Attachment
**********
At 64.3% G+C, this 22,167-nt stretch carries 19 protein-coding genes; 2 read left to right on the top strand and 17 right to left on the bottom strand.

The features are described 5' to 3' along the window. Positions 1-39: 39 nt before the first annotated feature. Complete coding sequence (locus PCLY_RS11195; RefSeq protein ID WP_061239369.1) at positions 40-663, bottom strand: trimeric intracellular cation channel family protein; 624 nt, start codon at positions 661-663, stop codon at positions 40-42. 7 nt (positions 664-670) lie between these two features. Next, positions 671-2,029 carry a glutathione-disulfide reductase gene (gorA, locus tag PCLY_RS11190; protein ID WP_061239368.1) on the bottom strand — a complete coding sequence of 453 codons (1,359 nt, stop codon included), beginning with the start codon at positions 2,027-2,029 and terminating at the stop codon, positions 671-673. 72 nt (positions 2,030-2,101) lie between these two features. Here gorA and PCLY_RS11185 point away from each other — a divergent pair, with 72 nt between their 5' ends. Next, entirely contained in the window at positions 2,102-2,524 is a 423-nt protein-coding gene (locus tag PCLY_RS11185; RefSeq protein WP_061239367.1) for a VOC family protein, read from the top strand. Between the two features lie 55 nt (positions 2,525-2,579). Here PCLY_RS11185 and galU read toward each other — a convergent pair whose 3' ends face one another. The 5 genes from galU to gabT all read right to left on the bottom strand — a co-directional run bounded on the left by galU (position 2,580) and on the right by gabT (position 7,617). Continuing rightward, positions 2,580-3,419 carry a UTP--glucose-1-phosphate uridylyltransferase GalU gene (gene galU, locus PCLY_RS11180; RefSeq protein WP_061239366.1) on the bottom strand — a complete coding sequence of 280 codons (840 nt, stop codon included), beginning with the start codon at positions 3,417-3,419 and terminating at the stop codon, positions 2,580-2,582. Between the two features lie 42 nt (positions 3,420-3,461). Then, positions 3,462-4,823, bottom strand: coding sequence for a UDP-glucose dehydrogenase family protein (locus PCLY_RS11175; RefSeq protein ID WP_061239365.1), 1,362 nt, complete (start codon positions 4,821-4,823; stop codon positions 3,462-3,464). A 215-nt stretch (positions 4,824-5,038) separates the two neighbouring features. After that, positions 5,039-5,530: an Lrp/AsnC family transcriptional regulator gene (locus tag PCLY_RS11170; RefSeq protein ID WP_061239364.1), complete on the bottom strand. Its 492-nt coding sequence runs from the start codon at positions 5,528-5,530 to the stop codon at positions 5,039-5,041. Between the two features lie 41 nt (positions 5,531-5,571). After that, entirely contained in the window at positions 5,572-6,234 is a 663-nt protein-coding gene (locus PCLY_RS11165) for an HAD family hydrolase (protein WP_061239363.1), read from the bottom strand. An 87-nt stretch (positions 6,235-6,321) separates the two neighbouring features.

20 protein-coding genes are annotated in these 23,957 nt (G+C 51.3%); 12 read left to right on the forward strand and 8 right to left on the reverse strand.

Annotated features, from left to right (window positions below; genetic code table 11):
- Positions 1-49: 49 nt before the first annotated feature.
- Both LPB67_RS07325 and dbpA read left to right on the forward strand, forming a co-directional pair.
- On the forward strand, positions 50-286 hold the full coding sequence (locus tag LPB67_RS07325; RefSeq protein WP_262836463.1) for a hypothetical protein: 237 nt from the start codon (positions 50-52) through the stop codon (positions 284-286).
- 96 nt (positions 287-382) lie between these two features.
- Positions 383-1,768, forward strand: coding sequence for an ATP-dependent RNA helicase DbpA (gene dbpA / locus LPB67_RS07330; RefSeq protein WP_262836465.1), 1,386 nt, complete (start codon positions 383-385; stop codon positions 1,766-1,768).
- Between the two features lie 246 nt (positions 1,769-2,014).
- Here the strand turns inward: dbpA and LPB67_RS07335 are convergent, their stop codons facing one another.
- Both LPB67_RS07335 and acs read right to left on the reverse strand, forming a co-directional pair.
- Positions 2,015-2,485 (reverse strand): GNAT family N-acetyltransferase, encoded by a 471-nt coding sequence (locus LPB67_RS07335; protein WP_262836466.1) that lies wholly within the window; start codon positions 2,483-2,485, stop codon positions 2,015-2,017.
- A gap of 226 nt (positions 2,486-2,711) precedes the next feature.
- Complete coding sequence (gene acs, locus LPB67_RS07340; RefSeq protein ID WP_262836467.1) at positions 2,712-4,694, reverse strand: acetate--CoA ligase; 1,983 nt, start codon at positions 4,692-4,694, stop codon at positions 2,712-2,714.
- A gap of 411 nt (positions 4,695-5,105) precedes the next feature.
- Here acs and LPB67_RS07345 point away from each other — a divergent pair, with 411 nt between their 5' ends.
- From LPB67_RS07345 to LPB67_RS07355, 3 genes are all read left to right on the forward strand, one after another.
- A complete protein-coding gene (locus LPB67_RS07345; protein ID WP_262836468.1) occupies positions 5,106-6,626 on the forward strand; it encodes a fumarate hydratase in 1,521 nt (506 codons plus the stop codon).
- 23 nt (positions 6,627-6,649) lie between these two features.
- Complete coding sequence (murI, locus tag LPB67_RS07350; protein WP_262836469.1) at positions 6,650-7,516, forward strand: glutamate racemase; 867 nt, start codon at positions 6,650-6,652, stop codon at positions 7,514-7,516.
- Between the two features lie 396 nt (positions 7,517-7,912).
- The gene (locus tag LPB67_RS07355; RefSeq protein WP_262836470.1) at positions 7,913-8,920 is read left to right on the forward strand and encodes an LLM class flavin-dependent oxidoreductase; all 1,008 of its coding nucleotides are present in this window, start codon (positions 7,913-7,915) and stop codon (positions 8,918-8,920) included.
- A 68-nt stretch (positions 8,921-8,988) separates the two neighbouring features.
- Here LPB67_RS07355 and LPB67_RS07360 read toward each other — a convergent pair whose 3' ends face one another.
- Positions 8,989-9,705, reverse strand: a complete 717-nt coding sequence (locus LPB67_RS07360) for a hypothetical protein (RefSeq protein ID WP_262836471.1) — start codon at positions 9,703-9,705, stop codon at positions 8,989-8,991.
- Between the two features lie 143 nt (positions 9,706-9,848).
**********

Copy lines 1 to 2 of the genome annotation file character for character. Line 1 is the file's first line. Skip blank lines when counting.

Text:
At 64.3% G+C, this 22,167-nt stretch carries 19 protein-coding genes; 2 read left to right on the top strand and 17 right to left on the bottom strand.

The features are described 5' to 3' along the window. Positions 1-39: 39 nt before the first annotated feature. Complete coding sequence (locus PCLY_RS11195; RefSeq protein ID WP_061239369.1) at positions 40-663, bottom strand: trimeric intracellular cation channel family protein; 624 nt, start codon at positions 661-663, stop codon at positions 40-42. 7 nt (positions 664-670) lie between these two features. Next, positions 671-2,029 carry a glutathione-disulfide reductase gene (gorA, locus tag PCLY_RS11190; protein ID WP_061239368.1) on the bottom strand — a complete coding sequence of 453 codons (1,359 nt, stop codon included), beginning with the start codon at positions 2,027-2,029 and terminating at the stop codon, positions 671-673. 72 nt (positions 2,030-2,101) lie between these two features. Here gorA and PCLY_RS11185 point away from each other — a divergent pair, with 72 nt between their 5' ends. Next, entirely contained in the window at positions 2,102-2,524 is a 423-nt protein-coding gene (locus tag PCLY_RS11185; RefSeq protein WP_061239367.1) for a VOC family protein, read from the top strand. Between the two features lie 55 nt (positions 2,525-2,579). Here PCLY_RS11185 and galU read toward each other — a convergent pair whose 3' ends face one another. The 5 genes from galU to gabT all read right to left on the bottom strand — a co-directional run bounded on the left by galU (position 2,580) and on the right by gabT (position 7,617). Continuing rightward, positions 2,580-3,419 carry a UTP--glucose-1-phosphate uridylyltransferase GalU gene (gene galU, locus PCLY_RS11180; RefSeq protein WP_061239366.1) on the bottom strand — a complete coding sequence of 280 codons (840 nt, stop codon included), beginning with the start codon at positions 3,417-3,419 and terminating at the stop codon, positions 2,580-2,582. Between the two features lie 42 nt (positions 3,420-3,461). Then, positions 3,462-4,823, bottom strand: coding sequence for a UDP-glucose dehydrogenase family protein (locus PCLY_RS11175; RefSeq protein ID WP_061239365.1), 1,362 nt, complete (start codon positions 4,821-4,823; stop codon positions 3,462-3,464). A 215-nt stretch (positions 4,824-5,038) separates the two neighbouring features. After that, positions 5,039-5,530: an Lrp/AsnC family transcriptional regulator gene (locus tag PCLY_RS11170; RefSeq protein ID WP_061239364.1), complete on the bottom strand. Its 492-nt coding sequence runs from the start codon at positions 5,528-5,530 to the stop codon at positions 5,039-5,041. Between the two features lie 41 nt (positions 5,531-5,571). After that, entirely contained in the window at positions 5,572-6,234 is a 663-nt protein-coding gene (locus PCLY_RS11165) for an HAD family hydrolase (protein WP_061239363.1), read from the bottom strand. An 87-nt stretch (positions 6,235-6,321) separates the two neighbouring features.